RED LODGE POST
Montana has many wonderful museums. Collections cover a wide range of “subjects.” There are art museums, paleontology museums, and even a mineral museum and an old car museum. But most of the museums focus on local/regional histories. One museum in Helena does a fine job on covering the history of the whole state.
The great variety and scope of the state’s museum collections is amazing, given that so few people live in Montana and its cities are not large when compared with most other states.
Most certainly it is never possible to even scratch the surface if you are interested in seeing all the museums, as there are too many to visit even with countless trips to Montana. However, regardless of the towns or cities on your travel itinerary, an excellent museum will likely be nearby to entertain or educate.
For the best part, museums will give you background information for understanding and enjoying the things, architecture, cultural history, natural history, events, and creative endeavors that you will experience during your travels in Montana. Essentially many museums are there to showcase the state’s history, explain and interpret why it has developed as it has. In addition, some museums focus on the wonderful things and activities Montanans are currently engaged with on a regular basis.
Two museums, particularly, are outstanding. The Montana Historical Society Museum in Helena and the Buffalo Bill Center of the West in Cody, Wyoming just across the Montana state border, southwest of Billings. Both museums have huge, wonderful, and carefully curated collections.
The collections in Helena are large in scope and character ranging from original C.M. Russell paintings to the story about first peoples, the Native Americans. Subject matter covers mountain men and fur traders, mining and prospectors, early pioneers and the settlement of the state, natural history, wildlife, conflicts with native Americans, and more are all here.
Buffalo Bill who was a world-famous showman in the American West in the late 1800s is the central thread of the Buffalo Bill Center of the West in Cody, Wyoming, near the east entrance to Yellowstone National Park. But there is a whole lot more. This museum is really five separate thematic museums under essentially under the same roof covering: western art, culture of the plains Indians, firearms, natural history, and the man Buffalo Bill.
The separate museums all have a name: The Whitney Western Art Museum; Plains Indian Museum; Draper Natural History Museum; The New Cody Firearm Museum; and the Buffalo Bill Museum. Every collection is world-class. Separately and together, these museums rival museums in much larger cities around the country. As a bonus, the Buffalo Bill Center of the West has the resources to put on major special exhibitions. In 2020, the museum showcases 100 years of the Cody Stampede and the Equestrian West, for example.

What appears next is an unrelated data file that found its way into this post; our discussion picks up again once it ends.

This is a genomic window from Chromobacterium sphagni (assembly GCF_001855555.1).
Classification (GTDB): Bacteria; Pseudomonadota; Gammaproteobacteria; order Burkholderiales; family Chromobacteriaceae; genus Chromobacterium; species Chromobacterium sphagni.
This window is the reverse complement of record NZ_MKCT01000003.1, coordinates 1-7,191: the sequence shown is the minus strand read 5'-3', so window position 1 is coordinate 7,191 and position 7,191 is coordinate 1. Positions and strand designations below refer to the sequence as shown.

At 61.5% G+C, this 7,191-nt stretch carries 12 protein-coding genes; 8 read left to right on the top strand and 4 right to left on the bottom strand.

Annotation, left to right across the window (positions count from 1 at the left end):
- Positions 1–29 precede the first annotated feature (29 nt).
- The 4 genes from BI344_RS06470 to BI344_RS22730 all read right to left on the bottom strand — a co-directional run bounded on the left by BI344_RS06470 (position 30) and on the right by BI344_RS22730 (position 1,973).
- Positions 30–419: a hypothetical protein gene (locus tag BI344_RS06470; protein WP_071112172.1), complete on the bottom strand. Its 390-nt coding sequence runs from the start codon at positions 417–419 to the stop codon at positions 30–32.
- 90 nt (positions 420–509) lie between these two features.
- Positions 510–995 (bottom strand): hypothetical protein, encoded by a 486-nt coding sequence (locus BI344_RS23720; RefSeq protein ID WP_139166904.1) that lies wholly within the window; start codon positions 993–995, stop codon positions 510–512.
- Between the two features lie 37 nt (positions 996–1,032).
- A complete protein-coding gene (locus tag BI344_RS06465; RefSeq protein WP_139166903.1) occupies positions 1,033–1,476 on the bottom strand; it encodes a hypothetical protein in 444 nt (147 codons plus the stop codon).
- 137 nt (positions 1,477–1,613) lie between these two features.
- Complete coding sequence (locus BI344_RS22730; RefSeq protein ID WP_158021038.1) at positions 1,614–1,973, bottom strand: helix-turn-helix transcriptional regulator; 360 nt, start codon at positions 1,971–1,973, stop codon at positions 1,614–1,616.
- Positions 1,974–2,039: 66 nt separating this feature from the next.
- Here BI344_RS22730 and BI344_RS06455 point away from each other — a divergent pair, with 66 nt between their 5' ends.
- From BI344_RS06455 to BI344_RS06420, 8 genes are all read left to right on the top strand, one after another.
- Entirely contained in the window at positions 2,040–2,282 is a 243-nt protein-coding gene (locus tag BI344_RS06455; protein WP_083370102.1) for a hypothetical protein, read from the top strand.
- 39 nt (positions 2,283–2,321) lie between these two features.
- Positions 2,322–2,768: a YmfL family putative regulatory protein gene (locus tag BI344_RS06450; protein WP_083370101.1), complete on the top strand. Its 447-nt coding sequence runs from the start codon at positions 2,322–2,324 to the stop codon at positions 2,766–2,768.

Not widely known, the Montana Historical Society Museum has a magnificent, non-circulating, research library on Montana history which is open to the public. The Buffalo Bill Center of the West also has a special library centered on topics which support the mission of the museums. This library may be open for people doing advanced research. Always inquire before you go.
Montana’s history is, in some ways, alike that of Wyoming; as such, the museums in Helena and Cody can be viewed as complimentary. Of Course, Wyoming has Buffalo Bill while Montana has C.M. Russell, both geniuses who came out of the same era, days when Wyoming and Montana lands were on the western frontier.
Both states played a central part in the glorious story of mountain men and fur trading in the early 19th century. But Montana alone can lay claim to a huge part of the famous Lewis & Clark Expedition that explored the great Northwest in 1804-1806. Plus, Montana had the precious gold and silver and the men and women who sought to gain riches from the earth.
Visit Montana’s museums, one or more. Amazing rewards await those who chose to come by for a few hours or more. It should be noted that the Montana Historical Society Museum in Helena is run by the state and open free-of-charge. Donations accepted. The Buffalo Bill Center of the West in Cody is a private operation. Visitors pay a fee to enter. Generally, $19.50, or less, depending on the age of the visitor. Seniors get a small break and for children free.
Both museums have extra-nice stores that sell books, art prints, and a variety of souvenirs. Your purchases at these stores help to fund the good deeds of the museums. Money earned is used on maintenance and to make the museums ever better.
Art Montana publishes an excellent directory of all museums in Montana, listed by city. Choose museums in the list, then a city, and pick out a museum to visit.
Horace Greely once said, “Go West, young man.” A wiser man might have said, “Conquer the West y’all, visit a Montana museum.”